48 The Boldt Decision set a precedent for government-to-government cooperation in other areas, a balance of power that previously had not been taken seriously by the state. Among the major changes that followed the decision:  1988Puyallup Land Claims Settlement  1988National Indian Gaming Regulatory Act  1989 Centennial Accord  1994 Shellfish Decision (US District Judge Edward Rafeedie)  2007 Boldt II  2011 Removal of Elwha Dams

49 SHB 2080 (2014) Vacating Convictions for Certain Tribal Fishing Activities Every person convicted prior to January 1, 1975, of violating any statute or rule regarding the regulation of fishing activites…who claimed to be exercising a treaty Indian fishing right, may apply to the sentencing court for vacation of the applicant’s record of the misdemeanor, gross misdemeanor, or felony conviction for the offense. If the person is deceased, a member of the person’s family or an official representative of the tribe of which the person was a member may apply to the court on behalf of the deceased person.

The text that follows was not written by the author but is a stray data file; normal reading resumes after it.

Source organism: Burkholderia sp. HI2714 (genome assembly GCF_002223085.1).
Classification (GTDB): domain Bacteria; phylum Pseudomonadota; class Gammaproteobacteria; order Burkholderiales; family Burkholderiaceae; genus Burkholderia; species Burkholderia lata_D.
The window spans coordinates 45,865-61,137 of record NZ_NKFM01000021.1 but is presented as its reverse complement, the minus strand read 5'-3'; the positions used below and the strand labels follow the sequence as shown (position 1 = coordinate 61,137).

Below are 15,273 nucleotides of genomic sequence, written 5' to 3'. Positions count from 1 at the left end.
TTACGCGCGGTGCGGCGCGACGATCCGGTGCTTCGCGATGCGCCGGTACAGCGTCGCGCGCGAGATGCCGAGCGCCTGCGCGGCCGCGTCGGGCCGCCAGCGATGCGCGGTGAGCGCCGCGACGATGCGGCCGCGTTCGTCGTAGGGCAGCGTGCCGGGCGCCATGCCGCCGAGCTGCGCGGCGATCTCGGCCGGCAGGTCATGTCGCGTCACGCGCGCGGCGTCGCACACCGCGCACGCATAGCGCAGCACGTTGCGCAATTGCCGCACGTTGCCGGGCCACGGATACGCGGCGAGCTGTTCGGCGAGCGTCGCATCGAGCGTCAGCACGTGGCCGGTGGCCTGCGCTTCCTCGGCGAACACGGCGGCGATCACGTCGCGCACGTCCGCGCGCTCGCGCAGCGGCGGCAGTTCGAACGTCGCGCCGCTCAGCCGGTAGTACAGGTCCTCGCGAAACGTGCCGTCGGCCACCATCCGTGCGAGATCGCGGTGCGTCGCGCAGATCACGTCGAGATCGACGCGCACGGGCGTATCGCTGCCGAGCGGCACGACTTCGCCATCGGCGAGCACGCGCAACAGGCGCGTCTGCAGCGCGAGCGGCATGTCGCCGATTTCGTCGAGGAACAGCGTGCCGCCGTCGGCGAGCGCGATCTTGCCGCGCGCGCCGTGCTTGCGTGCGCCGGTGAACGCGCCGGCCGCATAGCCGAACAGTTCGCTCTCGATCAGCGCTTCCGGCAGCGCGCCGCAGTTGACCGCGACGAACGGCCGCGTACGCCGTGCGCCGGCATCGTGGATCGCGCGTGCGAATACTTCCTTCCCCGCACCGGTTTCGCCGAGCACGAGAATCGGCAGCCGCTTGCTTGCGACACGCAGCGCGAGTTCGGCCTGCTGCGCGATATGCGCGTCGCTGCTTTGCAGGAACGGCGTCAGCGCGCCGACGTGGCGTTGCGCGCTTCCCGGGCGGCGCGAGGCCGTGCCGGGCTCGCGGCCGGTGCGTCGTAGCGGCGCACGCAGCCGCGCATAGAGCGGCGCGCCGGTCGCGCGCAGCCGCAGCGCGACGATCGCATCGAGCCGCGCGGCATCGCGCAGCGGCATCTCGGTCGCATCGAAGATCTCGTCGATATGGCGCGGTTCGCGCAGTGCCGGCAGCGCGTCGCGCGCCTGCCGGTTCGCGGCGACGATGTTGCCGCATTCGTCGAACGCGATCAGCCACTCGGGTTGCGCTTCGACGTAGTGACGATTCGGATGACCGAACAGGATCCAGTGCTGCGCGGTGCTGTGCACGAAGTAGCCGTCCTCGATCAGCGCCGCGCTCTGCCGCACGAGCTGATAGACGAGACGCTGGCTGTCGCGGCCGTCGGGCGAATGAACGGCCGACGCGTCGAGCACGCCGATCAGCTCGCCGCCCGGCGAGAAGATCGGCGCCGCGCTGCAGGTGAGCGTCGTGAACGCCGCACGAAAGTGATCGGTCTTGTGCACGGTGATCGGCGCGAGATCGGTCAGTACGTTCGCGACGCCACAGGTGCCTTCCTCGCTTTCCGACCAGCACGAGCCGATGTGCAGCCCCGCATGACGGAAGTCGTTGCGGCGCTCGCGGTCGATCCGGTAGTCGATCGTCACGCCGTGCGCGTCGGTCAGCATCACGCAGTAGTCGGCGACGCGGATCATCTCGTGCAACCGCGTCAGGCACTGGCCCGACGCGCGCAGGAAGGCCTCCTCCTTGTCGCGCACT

50 “The truest and most profound fact about the Boldt Decision is that it was conceived and accomplished by Indian people themselves. …Without a doubt, the many dedicated and able people the tribes drew in because of the rightness of their cause-including the Native American Rights Fund (NARF)Executive Director and lead attorney David Getches and Judge Boldt himself-made major contributions. But it was the Indian people at the council tables, on the rivers, on the shores, at the smoke houses and at the sacred sites who had the vision, strategy, and fierce determination to carry out a victorious crusade that at the beginning seemed impossible to all but themselves.” Charles Wilkinson(2014) University of Colorado School of Law

51 “Repatriating Ourselves”

52 New Tribal Sovereignty Lesson Plan Development  STI Big Five addressed?  Common Core State Standard alignment?  Connection to the Local Tribe(s)?  STI Guiding Principles?  Additional resources?  Curriculum Based Assessment?

53 Guiding Principles Review Which Guiding Principle (s) were used in the following? Since Time Immemorial Bingo Native Greetings Sovereignty: Rights vs. privileges Sacred Spaces Boldt Decision Roleplay Repatriating Ourselves

54 Next Steps/ Share Out/ Commitment

55 Closing  Clock Hours  Evaluation

56 Thank you so much for your creativity and commitment! Robin Butterfield